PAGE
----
Ask A Cartographer

Aerial Photo Map Design

March 04 2010 | 0 comments
Categories: Cartographic Design, Labeling, Symbology

Do you have any design suggestions for creating maps that show aerial photos as a background? Frequently we are asked to create maps that include contours, roads, parcels, and trails with an aerial photo background. Do you have any suggestions for colors, transparency, and styles that combines all these elements together into a nice readable map?

Thanks

Mapping Center Answer:

Here are some recommendations for labeling and symbology on image maps.

Labeling:

Labeling features on an image map is challenging because the image itself can have so many different colors. Therefore, the trick is to design your labels in such a way that they can be seen no matter what is in the background. In essence, you need to bring the labels to the foreground of the map.

In popular commercial online map services, you see a common pattern for labeling. The labels use a variation in hue depending on what feature they represent (park labels-green, street labels-white, cultural feature labels-pink, etc.), but the background mask (or halo) of the label is typically black or another dark color. The problem with this combination is that when the labels are placed on an area of the image that is predominantly dark, the overall legibility of the label is compromised.

With that said, there are a couple of things to consider when designing your labels:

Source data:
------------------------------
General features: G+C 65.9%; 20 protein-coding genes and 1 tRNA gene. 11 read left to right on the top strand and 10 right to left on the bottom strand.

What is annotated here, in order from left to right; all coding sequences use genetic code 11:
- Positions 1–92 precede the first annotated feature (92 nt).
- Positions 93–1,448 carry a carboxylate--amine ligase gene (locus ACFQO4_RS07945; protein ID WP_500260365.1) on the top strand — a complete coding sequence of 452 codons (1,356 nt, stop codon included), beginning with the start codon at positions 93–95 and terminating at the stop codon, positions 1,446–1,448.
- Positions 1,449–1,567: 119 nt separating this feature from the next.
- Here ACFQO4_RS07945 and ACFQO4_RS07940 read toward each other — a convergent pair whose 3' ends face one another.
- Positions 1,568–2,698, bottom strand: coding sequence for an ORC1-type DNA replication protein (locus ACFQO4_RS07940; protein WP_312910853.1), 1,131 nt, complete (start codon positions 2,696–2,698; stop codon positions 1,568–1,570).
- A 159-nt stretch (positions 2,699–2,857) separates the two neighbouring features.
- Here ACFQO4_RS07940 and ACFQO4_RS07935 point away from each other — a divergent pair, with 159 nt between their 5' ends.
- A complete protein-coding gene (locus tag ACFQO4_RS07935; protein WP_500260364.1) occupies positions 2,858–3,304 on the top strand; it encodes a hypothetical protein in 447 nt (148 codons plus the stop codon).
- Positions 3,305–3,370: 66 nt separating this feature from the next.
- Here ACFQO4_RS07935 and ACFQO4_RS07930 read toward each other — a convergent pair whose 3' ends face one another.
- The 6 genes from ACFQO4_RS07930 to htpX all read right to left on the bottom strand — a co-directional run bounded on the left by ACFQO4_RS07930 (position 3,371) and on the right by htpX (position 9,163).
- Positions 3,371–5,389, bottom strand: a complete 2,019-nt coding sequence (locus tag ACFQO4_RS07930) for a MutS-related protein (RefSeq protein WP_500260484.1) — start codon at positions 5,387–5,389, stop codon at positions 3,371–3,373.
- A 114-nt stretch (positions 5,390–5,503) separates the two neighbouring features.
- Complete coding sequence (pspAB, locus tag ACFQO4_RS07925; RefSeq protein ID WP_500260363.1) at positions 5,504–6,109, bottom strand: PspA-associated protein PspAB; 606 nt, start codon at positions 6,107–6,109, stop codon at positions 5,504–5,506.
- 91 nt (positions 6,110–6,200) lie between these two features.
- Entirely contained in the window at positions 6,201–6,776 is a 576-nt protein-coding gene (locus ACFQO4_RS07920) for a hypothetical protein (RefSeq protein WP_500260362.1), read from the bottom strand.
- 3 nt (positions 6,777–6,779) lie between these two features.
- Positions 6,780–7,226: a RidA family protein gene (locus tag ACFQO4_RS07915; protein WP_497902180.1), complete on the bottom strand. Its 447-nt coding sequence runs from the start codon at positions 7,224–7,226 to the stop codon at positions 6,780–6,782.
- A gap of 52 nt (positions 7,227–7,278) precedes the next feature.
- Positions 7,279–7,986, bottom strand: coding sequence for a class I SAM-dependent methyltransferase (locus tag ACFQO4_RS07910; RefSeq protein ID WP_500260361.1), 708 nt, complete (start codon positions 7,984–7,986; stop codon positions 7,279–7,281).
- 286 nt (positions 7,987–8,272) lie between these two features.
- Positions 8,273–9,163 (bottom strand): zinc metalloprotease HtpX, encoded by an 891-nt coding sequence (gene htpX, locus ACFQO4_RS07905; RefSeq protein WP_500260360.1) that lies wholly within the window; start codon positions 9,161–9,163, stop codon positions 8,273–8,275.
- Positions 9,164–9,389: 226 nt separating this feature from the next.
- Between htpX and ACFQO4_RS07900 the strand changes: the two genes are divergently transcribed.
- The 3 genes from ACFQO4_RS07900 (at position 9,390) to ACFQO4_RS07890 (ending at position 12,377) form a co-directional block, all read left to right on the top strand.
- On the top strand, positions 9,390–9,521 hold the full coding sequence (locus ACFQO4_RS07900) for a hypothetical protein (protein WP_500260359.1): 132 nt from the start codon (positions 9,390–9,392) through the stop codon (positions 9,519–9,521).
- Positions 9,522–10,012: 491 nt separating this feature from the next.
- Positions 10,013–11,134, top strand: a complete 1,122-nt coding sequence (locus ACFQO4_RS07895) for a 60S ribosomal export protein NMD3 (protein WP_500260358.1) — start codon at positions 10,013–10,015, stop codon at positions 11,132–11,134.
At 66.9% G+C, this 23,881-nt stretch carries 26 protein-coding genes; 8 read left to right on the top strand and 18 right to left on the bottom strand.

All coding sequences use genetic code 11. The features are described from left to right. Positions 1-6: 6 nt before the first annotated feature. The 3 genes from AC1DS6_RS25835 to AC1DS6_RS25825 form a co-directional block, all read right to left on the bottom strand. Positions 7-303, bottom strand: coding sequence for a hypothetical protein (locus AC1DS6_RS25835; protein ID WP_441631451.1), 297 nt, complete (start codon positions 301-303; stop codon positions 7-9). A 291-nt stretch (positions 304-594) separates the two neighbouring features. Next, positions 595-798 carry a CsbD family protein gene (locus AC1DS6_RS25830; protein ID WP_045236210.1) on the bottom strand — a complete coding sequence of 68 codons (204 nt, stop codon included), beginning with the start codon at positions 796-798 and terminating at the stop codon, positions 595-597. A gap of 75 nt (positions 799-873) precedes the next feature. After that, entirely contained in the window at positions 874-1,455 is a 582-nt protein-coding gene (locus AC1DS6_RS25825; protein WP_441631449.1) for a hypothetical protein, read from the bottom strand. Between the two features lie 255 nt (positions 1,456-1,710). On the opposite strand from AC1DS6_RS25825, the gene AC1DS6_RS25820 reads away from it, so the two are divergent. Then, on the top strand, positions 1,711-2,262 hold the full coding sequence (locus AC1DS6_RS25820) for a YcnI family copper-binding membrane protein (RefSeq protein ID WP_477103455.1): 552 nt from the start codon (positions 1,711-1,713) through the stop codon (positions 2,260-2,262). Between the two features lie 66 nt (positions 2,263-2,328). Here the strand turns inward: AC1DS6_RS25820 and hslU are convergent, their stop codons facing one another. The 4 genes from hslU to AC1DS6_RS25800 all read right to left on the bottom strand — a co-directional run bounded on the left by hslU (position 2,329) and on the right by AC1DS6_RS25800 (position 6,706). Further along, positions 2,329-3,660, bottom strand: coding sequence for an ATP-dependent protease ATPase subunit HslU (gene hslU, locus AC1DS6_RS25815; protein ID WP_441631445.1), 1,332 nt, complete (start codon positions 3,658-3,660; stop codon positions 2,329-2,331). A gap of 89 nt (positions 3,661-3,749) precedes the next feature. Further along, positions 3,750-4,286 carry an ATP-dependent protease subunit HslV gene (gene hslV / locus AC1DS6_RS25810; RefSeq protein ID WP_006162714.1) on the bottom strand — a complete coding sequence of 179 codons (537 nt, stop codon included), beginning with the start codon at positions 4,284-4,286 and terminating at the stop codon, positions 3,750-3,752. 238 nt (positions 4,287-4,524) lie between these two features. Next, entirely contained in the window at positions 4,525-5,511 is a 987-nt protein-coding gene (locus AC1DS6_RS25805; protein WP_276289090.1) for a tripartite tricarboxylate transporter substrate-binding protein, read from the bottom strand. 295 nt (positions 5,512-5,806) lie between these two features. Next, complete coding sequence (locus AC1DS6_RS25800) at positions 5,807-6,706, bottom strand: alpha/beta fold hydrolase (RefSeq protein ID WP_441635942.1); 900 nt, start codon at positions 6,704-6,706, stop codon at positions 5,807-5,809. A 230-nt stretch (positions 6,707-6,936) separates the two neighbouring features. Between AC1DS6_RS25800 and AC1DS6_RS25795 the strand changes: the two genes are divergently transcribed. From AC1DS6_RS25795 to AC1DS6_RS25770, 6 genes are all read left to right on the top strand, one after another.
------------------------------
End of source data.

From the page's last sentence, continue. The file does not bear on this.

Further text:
1. The font: We recommend that you use not only a san serif font, but one that has round edges at the ends of the letters. The reason is because often times, you use a halo around your text on image maps. If each letter has round edges, the halo fits around the text better which increases legibility.
  2. Colors: What I have found most effective is to use a bright color (higher in saturation) for the label and a darker version of the same color (lower in value) for the halo. This really helps the text pop out. And the size of the halo doesn't have to be too big. Actually, you want it to fit as tightly as possible around the text so you aren't obstructing the view of the image around the label. However, check the halo size to make sure that the counters (open spaces in the letters themselves) are still filled in.

Symbology:

In your example, you are symbolizing roads and contours. One of the first things I notice is the difficulty in seeing the imagery, and hence, the information below the contours and the roads.

Because imagery already has so much detail, we don't want to add too much extra detail to the map. You can still symbolize your roads by type using color and size, but instead of orange you might try white or a light gray (for minor roads) and instead of pink, you might try yellow or orange (for major roads). I would also recommend that you apply transparency to the roads so the underlying information from the image is still visible. You can try a similar approach with your contour lines. Try using a thinner line weight and applying transparency.

Some other resources that you may find useful are:

If you would like to post a comment, please login.

Contact Us | Legal | Privacy |